Steps to take when you are undeclared
If you are an undeclared major, you might start feeling the tension to declare something, which only makes things worse with the added pressure from advisors and your parents. Just take a deep breath and follow these three steps that will help you get your mind on the right track to find something that you are passionate about and can make a career out of.
Take personality tests
Personality tests can be used for much more than finding which character you match up with in a sitcom. Highly credible personality tests, such as Meyer Briggs, are great for starting your career and major search. After taking the test, you will receive results that you can use to get ideas of jobs you would be good at. There are several free personality tests online that even give you results of careers to look into right after the test, or you could always search in a browser your results followed by “careers.”
Your school’s career center has resources
Check out yours schools career center or library, as they usually have access to career inventory assessments similar to the personality tests. They may also have catalogs with each major and a prompt “What Can I do with a major in ______” that gives ideas of available options if you had a degree in that field. It is reassuring to see that if you declare a major in something, you are not stuck in one career path; you can explore options that you may have not even known existed.
After you have taken a few assessments, and narrowed your career options into a few, do some further personal research. Get connected with a professional in that field, either through a family friend connection or through your school’s advisement center. Find someone who has been in the field that you are interested in and invite them to lunch or coffee with you. Talking with someone who’s in that field allows you to see if you would also be successful in that field. Ask them what they majored in, what they like about their job, what they don’t like about their job. Professionals like to help students become successful, and are probably more than happy to chat with you to make sure it’s something you would enjoy. If it’s something you think you can see yourself doing, then look into declaring a major in that area.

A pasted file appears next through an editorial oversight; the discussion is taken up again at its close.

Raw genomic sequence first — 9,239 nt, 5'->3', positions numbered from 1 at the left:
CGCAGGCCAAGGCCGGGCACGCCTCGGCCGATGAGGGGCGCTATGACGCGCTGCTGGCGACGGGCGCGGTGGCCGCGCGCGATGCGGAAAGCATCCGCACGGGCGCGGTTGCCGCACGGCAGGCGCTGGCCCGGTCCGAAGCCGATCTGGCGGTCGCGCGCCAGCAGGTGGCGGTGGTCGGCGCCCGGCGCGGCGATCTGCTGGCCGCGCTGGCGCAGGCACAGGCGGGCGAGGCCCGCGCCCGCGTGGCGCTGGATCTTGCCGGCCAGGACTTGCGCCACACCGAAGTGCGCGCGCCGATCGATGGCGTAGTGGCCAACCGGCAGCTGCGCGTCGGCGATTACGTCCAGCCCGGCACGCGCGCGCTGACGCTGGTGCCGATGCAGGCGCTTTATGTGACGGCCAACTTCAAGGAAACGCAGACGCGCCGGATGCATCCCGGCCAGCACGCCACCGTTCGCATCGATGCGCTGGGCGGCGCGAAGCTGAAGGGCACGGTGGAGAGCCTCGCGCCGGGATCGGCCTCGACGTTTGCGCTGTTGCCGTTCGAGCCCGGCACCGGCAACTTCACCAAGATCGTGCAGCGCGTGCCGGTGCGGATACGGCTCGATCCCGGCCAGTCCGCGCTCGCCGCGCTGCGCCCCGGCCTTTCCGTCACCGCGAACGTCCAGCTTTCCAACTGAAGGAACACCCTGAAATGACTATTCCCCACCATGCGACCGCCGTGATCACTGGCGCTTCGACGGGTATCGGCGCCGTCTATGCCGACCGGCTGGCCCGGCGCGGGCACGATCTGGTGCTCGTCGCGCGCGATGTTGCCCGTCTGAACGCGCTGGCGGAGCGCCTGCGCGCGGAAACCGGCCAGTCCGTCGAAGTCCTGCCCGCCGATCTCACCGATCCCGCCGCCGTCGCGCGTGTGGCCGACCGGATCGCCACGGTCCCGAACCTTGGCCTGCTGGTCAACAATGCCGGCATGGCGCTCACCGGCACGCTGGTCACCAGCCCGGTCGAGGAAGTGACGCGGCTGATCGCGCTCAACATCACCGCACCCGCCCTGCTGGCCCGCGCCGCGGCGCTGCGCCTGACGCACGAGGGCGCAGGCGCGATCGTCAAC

Know that just because you declare a major doesn’t mean you are permanently tied to that one area forever. There are a lot of professionals doing things that are only loosely linked or even completely unrelated to what they studied in college. To some employers, just showing that you graduated with a degree (any degree) is great because the skills you learn in college, regardless of you degree (time management, prioritizing, dealing with stress, etc.) are beneficial in just about any job. However, if you’re not sure which direction to go, taking personality tests, scoping out the resources available on campus, and meeting with someone in a field you’re considering, can help you explore all your options and open your eyes to opportunities you hadn’t even considered.
Pearson Students, if you are a declared major, how did you discover that you were interested in that area? If you are undeclared, what steps are you taking to find out what you’re passionate about?
Jessica is a junior at Missouri State University majoring in Marketing with a minor in International Management. She will be graduating with her bachelor’s degree in December 2016, and is accepted to an accelerated Masters of Business Administration program to complete her MBA the following year. Jessica is member of Beta Gamma Sigma International Business Honor Society, Ad Club, National Society of Collegiate Scholars, and Phi Eta Sigma Honor Fraternity.